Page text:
I spent quite some time talking to Steve Apple and Chris Wilson from TiPS Inc. (self-billed as “The Alarm Management Company”). We discussed the fact that there is a real paradigm shift (yes, there’s that awful word again) in operations management and that alarm management is the tip of the iceberg. Apple believes that Ian Nimmo is right when he says that a control room with busy operators is a control room in crisis.
Apple and Wilson pointed out their theory (to which I heartily subscribe) that alarm management is not a project. Like optimization in earlier years, they believe that “projectizing” alarm management simply brings back the decay curves common to early optimization projects. You know, the benefits curve would rise, peak, and then start to tail off, bringing the curve eventually back to the benchmark “zero.” So you’d have to hire the optimization company again, and the benefit curve would start to rise, eventually falling back. Companies got real good at timing the “optimization project” so they could stay at the peak of the benefit curve…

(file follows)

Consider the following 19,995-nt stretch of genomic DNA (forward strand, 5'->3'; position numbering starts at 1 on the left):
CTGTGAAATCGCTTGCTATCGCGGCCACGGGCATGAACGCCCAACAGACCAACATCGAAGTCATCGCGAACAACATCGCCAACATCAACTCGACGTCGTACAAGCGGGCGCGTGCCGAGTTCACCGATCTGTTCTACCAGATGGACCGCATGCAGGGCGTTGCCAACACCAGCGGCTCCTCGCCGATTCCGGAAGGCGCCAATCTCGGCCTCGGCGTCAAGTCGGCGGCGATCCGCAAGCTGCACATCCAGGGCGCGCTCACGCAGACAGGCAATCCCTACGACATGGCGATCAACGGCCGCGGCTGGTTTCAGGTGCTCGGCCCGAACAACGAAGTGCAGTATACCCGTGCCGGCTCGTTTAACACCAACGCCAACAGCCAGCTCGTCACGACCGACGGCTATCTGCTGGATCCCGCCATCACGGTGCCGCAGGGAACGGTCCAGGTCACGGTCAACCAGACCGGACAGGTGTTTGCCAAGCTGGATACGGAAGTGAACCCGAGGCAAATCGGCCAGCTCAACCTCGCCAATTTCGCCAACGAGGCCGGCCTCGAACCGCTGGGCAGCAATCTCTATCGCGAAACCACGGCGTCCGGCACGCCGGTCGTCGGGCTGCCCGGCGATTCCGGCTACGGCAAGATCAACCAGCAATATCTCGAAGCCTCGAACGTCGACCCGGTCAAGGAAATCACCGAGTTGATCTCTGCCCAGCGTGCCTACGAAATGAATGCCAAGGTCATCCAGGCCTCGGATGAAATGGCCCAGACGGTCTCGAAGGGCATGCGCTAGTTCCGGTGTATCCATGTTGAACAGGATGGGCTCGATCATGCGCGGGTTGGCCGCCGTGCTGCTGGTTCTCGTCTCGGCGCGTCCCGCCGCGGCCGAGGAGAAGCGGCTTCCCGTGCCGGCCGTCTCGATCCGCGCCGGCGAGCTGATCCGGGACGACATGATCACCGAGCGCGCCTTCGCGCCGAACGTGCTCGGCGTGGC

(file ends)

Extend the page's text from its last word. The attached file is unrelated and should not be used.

Of course, optimization is now seen as an operations paradigm, and, according to Wilson and Apple, alarm management should also be seen this way.
Apple pointed out that one of the other issues he believes is a fallacy about alarm management is the idea that companies cannot do alarm management themselves. That this is a “service” that automation companies should provide. He noted that the way to overcome the multiple decay curves in optimization was to make it part of the culture, part of the process. He suggested that this is also true in alarm management, and what better way to make it a viable part of the company culture than to implement it yourself? Very interesting question, that.
Apple and Wilson have some definitely interesting points. Now that they are partnered with ExperTune and with Invensys, TiPS should get even more “airtime” for their point of view.